Last week, patent lawyer Daniel Cahoy published a draft treatise entitled "Confronting Myths and Myopia on the Road from Doha" in the Georgia Law Review, in which he examines the challenges faced by drug companies in light of the November 2001 TRIPS agreement, signed in Dohar, Qatar. (Among other things, TRIPS allows countries to enact compulsory licenses for otherwise patent-protected drugs under situations of health emergencies.)
Repeating a common industry refrain, Cahoy warns that compulsory licensing and below-market compensation for drugs removes the inherent incentive for companies to innovate and develop next-generation therapeutics (see also "Patent Pendulum"). Cahoy goes on, however, to offer suggestions on how the uncertainty introduced by the Doha proposals can be addressed and offers possible mechanisms by which countries can get the drugs they need and still reimburse companies at market-equitable levels.
For a lawyer, Cahoy writes well (no disrespect intended) and his treatise is quite readable. More importantly, he makes some very interesting arguments, and while I may not agree with all of his points or conclusions, they are well made. But at the moment, this is not the point I want to address.
As we approach the sixth anniversary of the TRIPS agreement, I am led to question: Did Doha kill innovation?
Has the ability of countries to circumvent global patent protection led to a concomitant decrease in innovation by drug companies?
One way to judge innovation is to examine the number of drug approval applications to federal regulators. According to a November 2006 report by the U.S. General Accounting Office (GAO), the total number of new drug applications (NDAs) to the FDA has dropped off in recent years, as has the number of NDAs for new molecular entities (NMEs). In both cases, however, these drops started in 1999 and 1995, respectively—well before the Doha meeting—suggesting that any innovation problems were well in place before TRIPS was a glimmer in a bureaucrat's eye.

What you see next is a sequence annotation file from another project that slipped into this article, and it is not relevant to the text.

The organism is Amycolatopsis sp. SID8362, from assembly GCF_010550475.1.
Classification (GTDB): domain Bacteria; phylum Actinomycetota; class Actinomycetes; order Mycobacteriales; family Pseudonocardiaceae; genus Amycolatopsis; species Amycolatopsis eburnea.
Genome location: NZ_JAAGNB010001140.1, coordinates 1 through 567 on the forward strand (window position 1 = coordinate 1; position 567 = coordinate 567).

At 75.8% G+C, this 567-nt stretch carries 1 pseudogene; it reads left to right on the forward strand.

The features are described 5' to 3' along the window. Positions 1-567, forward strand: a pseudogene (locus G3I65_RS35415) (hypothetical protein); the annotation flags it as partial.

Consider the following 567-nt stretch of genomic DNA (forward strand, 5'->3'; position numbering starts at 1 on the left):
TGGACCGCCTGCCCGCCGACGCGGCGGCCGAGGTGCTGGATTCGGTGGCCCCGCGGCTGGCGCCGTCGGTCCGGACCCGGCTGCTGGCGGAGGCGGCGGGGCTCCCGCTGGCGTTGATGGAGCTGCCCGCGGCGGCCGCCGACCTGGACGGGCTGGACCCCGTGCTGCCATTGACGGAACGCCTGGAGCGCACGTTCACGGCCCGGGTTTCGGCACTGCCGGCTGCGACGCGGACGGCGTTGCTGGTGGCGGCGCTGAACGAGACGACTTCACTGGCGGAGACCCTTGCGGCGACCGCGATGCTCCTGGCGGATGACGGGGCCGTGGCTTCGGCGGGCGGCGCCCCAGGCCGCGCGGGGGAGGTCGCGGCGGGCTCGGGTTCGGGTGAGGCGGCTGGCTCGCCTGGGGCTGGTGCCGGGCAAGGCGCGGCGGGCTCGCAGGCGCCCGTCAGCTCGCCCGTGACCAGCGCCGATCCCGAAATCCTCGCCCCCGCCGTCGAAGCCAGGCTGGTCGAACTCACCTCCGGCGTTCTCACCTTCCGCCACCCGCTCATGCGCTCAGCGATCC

The same report suggests that the number of investigational new drug (IND) applications saw a similar drop from 1998 to 2003, but that the numbers had actually shown signs of significant improvement in 2004 and 2005.
So what does this mean? How else can we measure innovation and the impact of Doha?
Perhaps the real impact of TRIPS on innovation has yet to occur and CEOs are simply firing friendly warning shots over the bows of the ships of state. To mix the metaphor, they are drawing lines in the sand with the threat of dire circumstances yet to come should nothing be done to better protect their intellectual property. Thank goodness they've been there to artificially bolster the industry through these international growing pains.
But then my question to company heads is: How long will your company last if it stops innovating? (Or more pointedly, how long will your job last if your company stops introducing new products every year or so?)
Even with the uncertainties of international law regarding intellectual property, no company (regardless of the industry) can afford not to innovate. Business history has shown time and again that failure to innovate leads to failure to survive, and nothing short of a pharmaceutical cabal that would make Michael Moore's head spin will interfere with the Darwinian nature of business.
If Big Pharma refuses to innovate because of Doha, there are plenty of smaller companies—in both the developed and developing world—willing to step into the breech. Remember, it wasn't that long ago (in business terms) that Genzyme and Amgen were the upstarts pushing in from the drug market's periphery.
Sure, it may mean that drugs will take a little longer to reach the market, but they will reach the market. And if the recent spate of acquisitions, mergers, and licensing agreements is anything to go by, it looks like these upstart companies are already helping Big Pharma deal with its innovation difficulties.
In the meantime, if anyone out there can help me find evidence that Doha has killed innovation, I'd be ever so grateful.